GOPBlows

Except in Denton County where they will ask you for your drivers license and give you some BS excuse as to why. Had that happen yesterday. I did complain.

Eyes Wide Open
Eyes Wide Open

Let's see, you have to have a photo ID to write a check, open a bank account, use a credit card, rent a car.  But, requiring one to vote is racist.  I wonder why the other needs for a photo ID aren't racist.

That is a gun in my Pocket
That is a gun in my Pocket

Nope, you can not use a concealed handgun license card, at least not in Denton County.  The reader for IDs, which you must present if you want to vote -- no ifs, ands, or buts to the senior citizens running the polls -- reads drivers licenses but not CHLs. 

Guest
Guest

Denton loves crime.

It's the only explanation.

mark zero (Jason)
mark zero (Jason)

Poor people often go through much of their lives without writing checks, having credit cards, or renting cars. Getting a photo ID costs time and money, especially if the offices aren't convenient to where poor people live, as Suburban Idiot points out.

We've been over this before: it's an obstacle that acts as a de facto poll tax. I wouldn't call it racist, but I would call it classist.

Guest
Guest

Because there's no right to rent a car, write a check or open a bank account in the Constitution? (they're not supposed to ask for ID when you use a credit card, but that's a contractual thing)

It's not a big deal for me to show an ID, but given what we know about actual in-person voter fraud (it barely exists) as well as the other bits of red tape the legislature threw up (you can't get a free ID at any old driver's license office. You have to go to a specialized one that may be hundreds of miles away from your residence) and how many who back such bills react when one of their own is caught having committed voter fraud (Mitt Romney is the presumptive nominee for President yet he was caught doing essentially what Carlos Medrano was convicted of doing. But Romney gets a pass), then we should go ahead and admit why we are pushing these laws.

Da Truth
Da Truth

You will be able to use a CHL once the TX Voter ID law is approved in court, assuming it is approved. But not a student ID. We don't want students to vote or anything.

Guest
Guest

So, just like how Denton County lets criminals roam free even after they're caught red-handed committing a crime (Robert Powell, for example), Denton County is prepared, assuming the Voter ID law is allowed to go into effect, to violate state law when it comes to what ID is acceptable for voting? (and your post implies that they're already illegally requiring ID to vote).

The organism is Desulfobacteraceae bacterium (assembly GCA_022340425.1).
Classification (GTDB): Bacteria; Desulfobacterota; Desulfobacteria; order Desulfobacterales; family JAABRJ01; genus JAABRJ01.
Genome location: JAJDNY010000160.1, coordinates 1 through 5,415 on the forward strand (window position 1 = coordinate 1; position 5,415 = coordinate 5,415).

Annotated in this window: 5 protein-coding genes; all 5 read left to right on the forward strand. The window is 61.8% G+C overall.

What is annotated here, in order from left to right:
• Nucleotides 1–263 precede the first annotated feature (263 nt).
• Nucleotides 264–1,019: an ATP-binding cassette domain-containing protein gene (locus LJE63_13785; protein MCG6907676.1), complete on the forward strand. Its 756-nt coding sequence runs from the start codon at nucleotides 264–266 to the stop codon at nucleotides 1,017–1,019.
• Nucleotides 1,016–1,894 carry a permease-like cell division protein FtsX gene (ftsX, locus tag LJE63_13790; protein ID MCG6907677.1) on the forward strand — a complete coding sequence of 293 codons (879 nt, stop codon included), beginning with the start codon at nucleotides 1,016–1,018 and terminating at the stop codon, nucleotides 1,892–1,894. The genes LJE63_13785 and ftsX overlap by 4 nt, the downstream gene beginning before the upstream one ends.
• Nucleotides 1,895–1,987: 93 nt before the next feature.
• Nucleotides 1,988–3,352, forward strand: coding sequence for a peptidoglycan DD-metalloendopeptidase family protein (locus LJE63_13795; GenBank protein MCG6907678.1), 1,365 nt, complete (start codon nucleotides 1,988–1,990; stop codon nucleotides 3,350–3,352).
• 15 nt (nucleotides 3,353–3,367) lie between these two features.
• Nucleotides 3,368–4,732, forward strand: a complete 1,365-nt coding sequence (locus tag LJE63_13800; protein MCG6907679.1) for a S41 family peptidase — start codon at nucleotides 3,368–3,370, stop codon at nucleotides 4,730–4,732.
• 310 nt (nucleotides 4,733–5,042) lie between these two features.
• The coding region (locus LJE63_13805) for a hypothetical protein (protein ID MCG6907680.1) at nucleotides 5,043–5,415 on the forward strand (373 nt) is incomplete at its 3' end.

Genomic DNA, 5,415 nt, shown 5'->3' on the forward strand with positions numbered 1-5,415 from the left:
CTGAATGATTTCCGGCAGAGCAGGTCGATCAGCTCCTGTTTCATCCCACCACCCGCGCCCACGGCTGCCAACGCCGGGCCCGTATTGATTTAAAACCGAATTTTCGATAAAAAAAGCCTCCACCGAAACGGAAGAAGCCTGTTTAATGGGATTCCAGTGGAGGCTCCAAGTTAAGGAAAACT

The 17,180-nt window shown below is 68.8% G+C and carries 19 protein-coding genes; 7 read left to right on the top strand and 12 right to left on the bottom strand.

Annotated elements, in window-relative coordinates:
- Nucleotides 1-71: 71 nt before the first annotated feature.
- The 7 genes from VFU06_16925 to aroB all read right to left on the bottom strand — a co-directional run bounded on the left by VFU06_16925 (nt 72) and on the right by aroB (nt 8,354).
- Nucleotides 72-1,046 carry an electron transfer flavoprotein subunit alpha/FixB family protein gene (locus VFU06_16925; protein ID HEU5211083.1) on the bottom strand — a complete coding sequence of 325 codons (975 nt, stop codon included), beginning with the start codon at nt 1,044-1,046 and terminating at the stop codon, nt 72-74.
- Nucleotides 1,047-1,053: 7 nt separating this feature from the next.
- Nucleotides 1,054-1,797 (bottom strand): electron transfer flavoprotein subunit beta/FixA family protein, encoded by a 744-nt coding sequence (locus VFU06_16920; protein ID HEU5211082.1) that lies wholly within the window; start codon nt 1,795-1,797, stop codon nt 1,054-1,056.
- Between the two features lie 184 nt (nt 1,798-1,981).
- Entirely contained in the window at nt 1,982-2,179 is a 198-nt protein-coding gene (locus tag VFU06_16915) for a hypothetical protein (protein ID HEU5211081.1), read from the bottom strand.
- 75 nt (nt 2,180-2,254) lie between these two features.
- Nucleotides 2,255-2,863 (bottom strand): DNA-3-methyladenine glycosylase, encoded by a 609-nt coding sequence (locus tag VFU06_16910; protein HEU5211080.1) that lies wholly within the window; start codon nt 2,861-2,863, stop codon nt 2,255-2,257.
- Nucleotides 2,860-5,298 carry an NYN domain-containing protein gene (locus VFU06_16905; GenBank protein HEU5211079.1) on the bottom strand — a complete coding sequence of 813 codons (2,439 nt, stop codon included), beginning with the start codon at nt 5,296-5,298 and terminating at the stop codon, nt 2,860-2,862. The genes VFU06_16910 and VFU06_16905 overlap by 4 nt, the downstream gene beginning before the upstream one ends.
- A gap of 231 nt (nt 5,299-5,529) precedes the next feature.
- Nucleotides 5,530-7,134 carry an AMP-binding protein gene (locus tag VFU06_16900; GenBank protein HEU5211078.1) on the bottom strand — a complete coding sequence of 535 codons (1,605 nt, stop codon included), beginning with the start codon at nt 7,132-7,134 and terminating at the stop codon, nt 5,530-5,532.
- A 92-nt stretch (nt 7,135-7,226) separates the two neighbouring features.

Seems like that might be a bad idea.

Of course, given (once again) that Denton County likes criminals and does whatever it can to make sure that people who break the law never see charges, I guess they figure they can do whatever they want to, regardless of the law.

People complain about Dallas being corrupt, but Denton is a cesspool of corruption if you ask me.

pak152
pak152

 "We've been over this before: it's an obstacle that acts as a de facto poll tax"

really can you point us to anything that supports this contention? I can point to s SCOTUS case saying photo id laws are okay.

Guest
Guest

College IDs are probably too easy to fake.

Not that I'm speaking from experience or anything.

(Seriously, though, since there are so many different college IDs, one could make an argument that it'd be too difficult to verify whether each individual one was valid, while CHLs and DLs and the other acceptable stuff is, as far as I remember, relatively consistent state-wide).

mark zero (Jason)
mark zero (Jason)

At my previous residence, I was usually allowed to vote just by showing my voter card. Ironically, I sometimes faced more scrutiny while trying to vote in primaries than in the presidential elections (prior to 2008, that is), and certainly more than in simple municipal elections.

mark zero (Jason)
mark zero (Jason)

Well, you could read http://www.nytimes.com/2012/03... for starters:

Texas officials had argued that they would take sufficient steps to mitigate any impact of the law, including giving free identification cards to voters who lacked them. But the department said the proposed efforts were not enough, citing the bureaucratic difficulties and cost of obtaining birth certificates or other documents necessary to get the cards.

And is the case you're thinking of the one involving Indiana?

The section of the Voting Rights Act at issue does not apply to jurisdictions that do not have a discriminatory past, giving the Justice Department less power to intervene in some states that have enacted such laws. In 2008, the Supreme Court ruled that a similar Indiana law did not violate the United States Constitution, but that case did not involve the higher standards of the Voting Rights Act or presentation of statistical evidence about any disparate impact.